An office supply store. School stationery. A trader browses listlessly through the items, holding them up to his colleague who's panicking on the phone with his broker. A notepad? No. A pen? Annoyed now. No. He's trying to unwind a position that's losing him money while setting up a new complex options strategy. His broker isn't getting it. His colleague holds up a school agenda with pop culture images. Not amused.
He paces frantically. On the phone, glancing at a folded Financial Times in his hand, standing among bikes at a multimedia college.
A teacher approaches, motions at her watch. Lessons are starting. The two men follow the teacher, still on the phone, complex options jargon, his colleague amused.
They're in a computer lab surrounded by young kids who are programming, going through assignments. He has no idea why he's there. His boss wanted him to. Something to do with some project about bank employees embracing digital or something. Whatever. His positions are bleeding money and he has to act now. His colleague calls him, "Hey, check this out!"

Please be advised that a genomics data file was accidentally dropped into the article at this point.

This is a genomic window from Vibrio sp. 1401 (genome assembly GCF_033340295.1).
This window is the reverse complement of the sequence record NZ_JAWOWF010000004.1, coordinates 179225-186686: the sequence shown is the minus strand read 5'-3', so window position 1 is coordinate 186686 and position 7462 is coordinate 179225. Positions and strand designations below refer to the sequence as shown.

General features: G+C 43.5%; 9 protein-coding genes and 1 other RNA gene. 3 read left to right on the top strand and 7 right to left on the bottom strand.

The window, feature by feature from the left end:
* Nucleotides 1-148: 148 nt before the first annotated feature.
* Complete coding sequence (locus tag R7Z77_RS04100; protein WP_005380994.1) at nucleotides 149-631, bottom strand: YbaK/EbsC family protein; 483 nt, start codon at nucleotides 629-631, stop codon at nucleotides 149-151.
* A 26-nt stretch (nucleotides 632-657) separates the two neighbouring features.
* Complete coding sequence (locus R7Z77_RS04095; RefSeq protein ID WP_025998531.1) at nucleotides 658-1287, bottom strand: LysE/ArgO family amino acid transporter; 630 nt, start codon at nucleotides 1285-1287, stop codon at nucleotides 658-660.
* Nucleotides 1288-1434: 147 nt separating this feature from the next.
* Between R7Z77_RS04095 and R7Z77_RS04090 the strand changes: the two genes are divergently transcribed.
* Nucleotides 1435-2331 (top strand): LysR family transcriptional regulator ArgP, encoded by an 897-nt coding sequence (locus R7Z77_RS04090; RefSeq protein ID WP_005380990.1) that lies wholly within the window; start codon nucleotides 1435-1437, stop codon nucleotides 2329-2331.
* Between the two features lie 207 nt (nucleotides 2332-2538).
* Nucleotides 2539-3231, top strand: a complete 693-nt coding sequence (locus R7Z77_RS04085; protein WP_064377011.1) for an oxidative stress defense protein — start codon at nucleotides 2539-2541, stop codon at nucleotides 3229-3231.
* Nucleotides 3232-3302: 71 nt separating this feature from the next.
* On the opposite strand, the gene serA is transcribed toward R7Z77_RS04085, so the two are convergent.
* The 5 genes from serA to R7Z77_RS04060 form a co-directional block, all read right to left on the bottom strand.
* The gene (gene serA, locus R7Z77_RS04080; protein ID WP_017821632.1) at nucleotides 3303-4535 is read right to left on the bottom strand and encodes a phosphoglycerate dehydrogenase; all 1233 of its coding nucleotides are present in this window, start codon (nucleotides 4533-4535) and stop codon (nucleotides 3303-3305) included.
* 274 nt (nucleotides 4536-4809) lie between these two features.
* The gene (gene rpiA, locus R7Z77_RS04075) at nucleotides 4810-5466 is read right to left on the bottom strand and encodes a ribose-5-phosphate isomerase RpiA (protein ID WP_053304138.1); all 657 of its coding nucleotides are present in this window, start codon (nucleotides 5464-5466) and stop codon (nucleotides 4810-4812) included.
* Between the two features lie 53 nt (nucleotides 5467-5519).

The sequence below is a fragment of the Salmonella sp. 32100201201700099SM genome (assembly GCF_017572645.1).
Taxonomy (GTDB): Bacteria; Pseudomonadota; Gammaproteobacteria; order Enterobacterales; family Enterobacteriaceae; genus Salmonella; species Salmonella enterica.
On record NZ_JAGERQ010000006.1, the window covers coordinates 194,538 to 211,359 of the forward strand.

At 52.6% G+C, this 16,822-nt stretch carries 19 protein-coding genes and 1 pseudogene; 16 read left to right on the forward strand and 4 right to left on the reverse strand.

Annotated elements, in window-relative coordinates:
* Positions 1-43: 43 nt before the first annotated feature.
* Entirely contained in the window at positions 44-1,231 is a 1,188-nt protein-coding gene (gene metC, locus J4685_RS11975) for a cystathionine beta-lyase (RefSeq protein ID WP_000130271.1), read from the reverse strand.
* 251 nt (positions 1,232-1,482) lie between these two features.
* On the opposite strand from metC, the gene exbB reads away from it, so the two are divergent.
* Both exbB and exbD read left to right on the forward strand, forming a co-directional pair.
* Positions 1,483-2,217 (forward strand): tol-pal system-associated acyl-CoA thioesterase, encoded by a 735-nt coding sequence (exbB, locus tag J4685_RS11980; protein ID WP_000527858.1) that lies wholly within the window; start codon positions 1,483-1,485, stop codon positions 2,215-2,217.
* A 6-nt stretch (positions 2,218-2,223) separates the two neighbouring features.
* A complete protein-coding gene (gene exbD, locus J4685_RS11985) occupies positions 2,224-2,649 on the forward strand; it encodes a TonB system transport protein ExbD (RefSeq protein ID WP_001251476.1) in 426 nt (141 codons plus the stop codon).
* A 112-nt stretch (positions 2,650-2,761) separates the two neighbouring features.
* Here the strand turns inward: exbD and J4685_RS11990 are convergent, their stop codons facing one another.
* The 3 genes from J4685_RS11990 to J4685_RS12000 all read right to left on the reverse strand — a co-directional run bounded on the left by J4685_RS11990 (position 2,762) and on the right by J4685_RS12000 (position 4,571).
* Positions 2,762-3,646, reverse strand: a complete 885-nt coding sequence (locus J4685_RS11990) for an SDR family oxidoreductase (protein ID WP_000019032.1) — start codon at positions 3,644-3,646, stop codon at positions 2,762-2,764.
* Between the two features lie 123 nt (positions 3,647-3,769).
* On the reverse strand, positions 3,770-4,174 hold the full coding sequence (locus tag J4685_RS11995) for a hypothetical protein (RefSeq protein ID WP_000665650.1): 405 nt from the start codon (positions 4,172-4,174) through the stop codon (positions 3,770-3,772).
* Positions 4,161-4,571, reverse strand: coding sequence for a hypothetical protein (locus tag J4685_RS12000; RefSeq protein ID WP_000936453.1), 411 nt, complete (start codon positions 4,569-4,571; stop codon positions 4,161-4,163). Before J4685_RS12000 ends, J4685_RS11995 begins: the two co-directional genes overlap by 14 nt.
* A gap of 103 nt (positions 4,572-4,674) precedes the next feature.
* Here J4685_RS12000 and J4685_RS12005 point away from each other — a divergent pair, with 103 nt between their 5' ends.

He takes a peek. The kids show a program they wrote which uses web api calls with a pleasant user interface. Instantly realizing the potential, they join forces and hack together a mobile phone app that lets him execute complex options strategies easily through a mobile app written on the spot, talking to a retail options trading web platforn api.
He manages to execute the transactions he needed to without the human broker: cheaper, faster, stress free, his day saved.
Excited, they discuss other fast customized financial trading strategies mobile apps they could develop together.
The bankers and young programmers decide to work together. The bankers give some money for helping and they hire them on the spot to create a whole suite of custom-designed trading apps that should turn the bankers into trading powerhouses with just their mobiles, always ready for action on any market around the world, at any moment.